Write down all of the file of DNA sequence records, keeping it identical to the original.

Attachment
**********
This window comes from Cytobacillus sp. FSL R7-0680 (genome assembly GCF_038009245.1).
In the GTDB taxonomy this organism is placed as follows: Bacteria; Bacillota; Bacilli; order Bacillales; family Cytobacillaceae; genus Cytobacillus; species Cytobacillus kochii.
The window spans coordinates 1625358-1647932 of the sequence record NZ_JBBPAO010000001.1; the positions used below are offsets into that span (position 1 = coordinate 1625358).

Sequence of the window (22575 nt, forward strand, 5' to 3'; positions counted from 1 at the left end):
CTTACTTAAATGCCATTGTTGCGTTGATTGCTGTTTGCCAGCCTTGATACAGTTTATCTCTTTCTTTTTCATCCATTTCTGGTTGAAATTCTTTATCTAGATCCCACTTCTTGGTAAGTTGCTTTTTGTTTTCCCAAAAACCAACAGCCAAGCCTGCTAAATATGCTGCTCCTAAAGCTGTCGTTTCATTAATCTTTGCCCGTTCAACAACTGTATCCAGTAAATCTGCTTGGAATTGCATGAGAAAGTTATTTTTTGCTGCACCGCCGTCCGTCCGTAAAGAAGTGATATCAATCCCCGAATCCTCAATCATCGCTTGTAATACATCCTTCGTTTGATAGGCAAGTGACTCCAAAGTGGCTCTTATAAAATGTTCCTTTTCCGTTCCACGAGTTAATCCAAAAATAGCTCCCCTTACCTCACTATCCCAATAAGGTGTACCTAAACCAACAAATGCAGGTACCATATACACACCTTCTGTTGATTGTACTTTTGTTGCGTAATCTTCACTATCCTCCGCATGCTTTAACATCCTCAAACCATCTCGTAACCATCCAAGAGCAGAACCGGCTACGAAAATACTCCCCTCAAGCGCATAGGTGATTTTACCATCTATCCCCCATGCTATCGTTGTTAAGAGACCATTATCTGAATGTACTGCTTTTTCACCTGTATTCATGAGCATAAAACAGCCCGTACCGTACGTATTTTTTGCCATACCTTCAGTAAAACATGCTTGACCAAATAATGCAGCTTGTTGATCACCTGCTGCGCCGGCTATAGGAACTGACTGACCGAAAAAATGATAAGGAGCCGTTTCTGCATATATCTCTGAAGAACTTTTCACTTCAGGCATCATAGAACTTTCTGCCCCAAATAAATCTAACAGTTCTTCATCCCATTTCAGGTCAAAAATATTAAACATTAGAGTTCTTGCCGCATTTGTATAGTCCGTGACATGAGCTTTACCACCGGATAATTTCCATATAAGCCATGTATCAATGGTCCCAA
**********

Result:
This window comes from Cytobacillus sp. FSL R7-0680 (genome assembly GCF_038009245.1).
In the GTDB taxonomy this organism is placed as follows: Bacteria; Bacillota; Bacilli; order Bacillales; family Cytobacillaceae; genus Cytobacillus; species Cytobacillus kochii.
The window spans coordinates 1625358-1647932 of the sequence record NZ_JBBPAO010000001.1; the positions used below are offsets into that span (position 1 = coordinate 1625358).

Sequence of the window (22575 nt, forward strand, 5' to 3'; positions counted from 1 at the left end):
CTTACTTAAATGCCATTGTTGCGTTGATTGCTGTTTGCCAGCCTTGATACAGTTTATCTCTTTCTTTTTCATCCATTTCTGGTTGAAATTCTTTATCTAGATCCCACTTCTTGGTAAGTTGCTTTTTGTTTTCCCAAAAACCAACAGCCAAGCCTGCTAAATATGCTGCTCCTAAAGCTGTCGTTTCATTAATCTTTGCCCGTTCAACAACTGTATCCAGTAAATCTGCTTGGAATTGCATGAGAAAGTTATTTTTTGCTGCACCGCCGTCCGTCCGTAAAGAAGTGATATCAATCCCCGAATCCTCAATCATCGCTTGTAATACATCCTTCGTTTGATAGGCAAGTGACTCCAAAGTGGCTCTTATAAAATGTTCCTTTTCCGTTCCACGAGTTAATCCAAAAATAGCTCCCCTTACCTCACTATCCCAATAAGGTGTACCTAAACCAACAAATGCAGGTACCATATACACACCTTCTGTTGATTGTACTTTTGTTGCGTAATCTTCACTATCCTCCGCATGCTTTAACATCCTCAAACCATCTCGTAACCATCCAAGAGCAGAACCGGCTACGAAAATACTCCCCTCAAGCGCATAGGTGATTTTACCATCTATCCCCCATGCTATCGTTGTTAAGAGACCATTATCTGAATGTACTGCTTTTTCACCTGTATTCATGAGCATAAAACAGCCCGTACCGTACGTATTTTTTGCCATACCTTCAGTAAAACATGCTTGACCAAATAATGCAGCTTGTTGATCACCTGCTGCGCCGGCTATAGGAACTGACTGACCGAAAAAATGATAAGGAGCCGTTTCTGCATATATCTCTGAAGAACTTTTCACTTCAGGCATCATAGAACTTTCTGCCCCAAATAAATCTAACAGTTCTTCATCCCATTTCAGGTCAAAAATATTAAACATTAGAGTTCTTGCCGCATTTGTATAGTCCGTGACATGAGCTTTACCACCGGATAATTTCCATATAAGCCATGTATCAATGGTCCCAA